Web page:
proposal discussed during the 2011 Session only provided an exemption for 501 (c)(3) 
entities and not all 501 (c) organizations. 
The decision was made to exempt all non-profit organizations as a matter of policy, and to just 
apply the margins tax to those organizations whose purpose is earning a profit, with an eye 
toward ensuring big businesses pay their fair share for a quality public education system. No
distinction was made between those non-profits that are charitable, and those that engage in
certain types of advocacy for their members, various constituencies, and/or the general public
and that thus foster civic engagement.

Oh, that’s right: the purpose of the Nevada State Education Association is not to earn a profit, because if it were, there’d be no way that NSEA would pay $3.7 million in salary to just 27 employees against $8.745 million in revenues.  After all, that would seem a bit excessive in the private world of for-profit business.  It might even be seen as the height of hypocrisy to pay seven officers over $160,000 apiece when your pension plan is only 70.97% funded!  And remember those “loopholes” that TEI decried when businesses claimed tax deductions and exemptions?

Each of the seven officers listed in the NSEA’s 2012 990 filing has over $11,000 in non taxable compensation, with deferred compensation (presumably tax-exempt at that) ranging up to $40,480 in 2011!  Oh, it’s different at a non-profit, isn’t it?   Those aren’t loopholes, we swear!   And with $3,892,647,000 underfunded status in their teachers’ pension fund, it’s not at all hypocritical to be giving union bosses $30,000 or more a year in deferred compensation towards retirement, is it?

Nevada’s public school employees receive generous compensation that far exceeds their private sector counterparts:

Simple calculations show that — for 2012, the most recent year for which data is available — the Nevada private sector average income was only 86.2 percent of the private sector average nationally.

When similar calculations are done for the Nevada K-12 public-school sector, however, those employees turn out to be doing significantly better financially than their counterparts, on average, across the nation. Instead, the average annual income in Nevada’s school districts is 103.4 percent of the average wage for that sector nationally.

At a time when Nevada’s public school employees are the fourth best paid public school employees in the country, TEI and the NSEA want more.  They want more, and they want it from businesses that are losing money if necessary.  At the same time, they want their own 501(c)(5) business exempted from the margins tax, because public policy and non-profit and $3.7 million in compensation for union fatcats.   And they’ll take their deferred tax burden, and their nontaxable benefits, not as loopholes but as their due for public service, mind you!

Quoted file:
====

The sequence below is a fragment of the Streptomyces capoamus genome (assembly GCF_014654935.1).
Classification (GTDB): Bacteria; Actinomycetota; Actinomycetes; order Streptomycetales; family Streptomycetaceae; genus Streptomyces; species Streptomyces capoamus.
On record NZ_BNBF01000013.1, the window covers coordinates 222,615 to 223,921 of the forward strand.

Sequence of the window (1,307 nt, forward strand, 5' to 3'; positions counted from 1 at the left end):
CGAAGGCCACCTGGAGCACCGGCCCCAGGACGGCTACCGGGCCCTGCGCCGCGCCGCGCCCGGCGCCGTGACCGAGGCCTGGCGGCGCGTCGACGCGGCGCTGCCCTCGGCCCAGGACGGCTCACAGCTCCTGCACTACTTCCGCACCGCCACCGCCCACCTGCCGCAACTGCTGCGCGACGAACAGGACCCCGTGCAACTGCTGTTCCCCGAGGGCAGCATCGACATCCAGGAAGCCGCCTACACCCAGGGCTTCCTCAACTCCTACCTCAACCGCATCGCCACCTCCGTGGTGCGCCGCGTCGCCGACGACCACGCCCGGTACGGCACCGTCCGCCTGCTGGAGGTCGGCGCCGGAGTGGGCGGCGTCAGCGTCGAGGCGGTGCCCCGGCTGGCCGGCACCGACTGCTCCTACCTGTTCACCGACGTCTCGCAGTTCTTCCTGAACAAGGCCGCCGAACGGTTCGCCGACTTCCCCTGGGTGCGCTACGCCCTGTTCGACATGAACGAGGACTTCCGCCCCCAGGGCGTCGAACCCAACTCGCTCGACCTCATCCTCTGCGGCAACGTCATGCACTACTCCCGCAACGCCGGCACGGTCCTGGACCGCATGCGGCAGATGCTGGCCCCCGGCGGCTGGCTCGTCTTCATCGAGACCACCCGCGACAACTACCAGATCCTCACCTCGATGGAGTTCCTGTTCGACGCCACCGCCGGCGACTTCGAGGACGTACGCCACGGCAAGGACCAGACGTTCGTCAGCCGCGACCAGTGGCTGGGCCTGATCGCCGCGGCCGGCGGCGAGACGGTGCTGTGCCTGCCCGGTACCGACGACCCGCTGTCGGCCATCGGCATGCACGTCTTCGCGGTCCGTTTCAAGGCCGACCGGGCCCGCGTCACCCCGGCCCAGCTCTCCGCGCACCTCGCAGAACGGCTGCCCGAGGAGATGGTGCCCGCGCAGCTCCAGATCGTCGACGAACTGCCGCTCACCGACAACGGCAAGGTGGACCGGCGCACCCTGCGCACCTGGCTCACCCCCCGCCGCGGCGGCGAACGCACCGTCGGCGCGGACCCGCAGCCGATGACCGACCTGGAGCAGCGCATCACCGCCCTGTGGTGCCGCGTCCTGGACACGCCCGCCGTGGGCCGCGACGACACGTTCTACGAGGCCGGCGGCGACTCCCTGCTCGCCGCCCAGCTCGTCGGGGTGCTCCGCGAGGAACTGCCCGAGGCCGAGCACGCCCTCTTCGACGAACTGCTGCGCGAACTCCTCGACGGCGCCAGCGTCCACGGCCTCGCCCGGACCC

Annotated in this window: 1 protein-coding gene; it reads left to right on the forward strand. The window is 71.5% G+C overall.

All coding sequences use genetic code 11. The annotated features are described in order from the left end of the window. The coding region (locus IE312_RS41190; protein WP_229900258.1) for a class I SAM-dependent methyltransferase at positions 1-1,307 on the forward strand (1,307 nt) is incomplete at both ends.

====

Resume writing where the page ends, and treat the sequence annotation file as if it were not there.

With eleven public school retirees making more than $200,000 a year in pension income, public education and non-profit work is grueling and underpaid employment with far too little appreciation shown for its workers!  You can visit Transparent Nevada and scroll through the pages of retired public employees who make six figure pensions, and realize the sheer audacity of TEI and NSEA in insisting they need to further tax failing businesses at a time when average Nevadans in in the private sector make a mere 86.2% of the national average private sector income.

It’s called greed, and the cynical ploy of the NSEA and its surrogates in exempting the gaming industry from the margins tax is the height of hypocrisy.  The gaming industry ought to perk up and get involved, because anyone who sincerely believes that the NSEA won’t come for the casinos when the political climate is right is an idiot.  When average Nevada workers make 103% of the average national private sector wage like Nevada public school employees, then Nevada’s teachers unions can talk about a raise.  Until then, the margins tax should be dead on arrival.

 Visit Save Nevada for more information on the Margins Tax, and to sign up to support our efforts to defeat it in 2014! After all…your state could be next!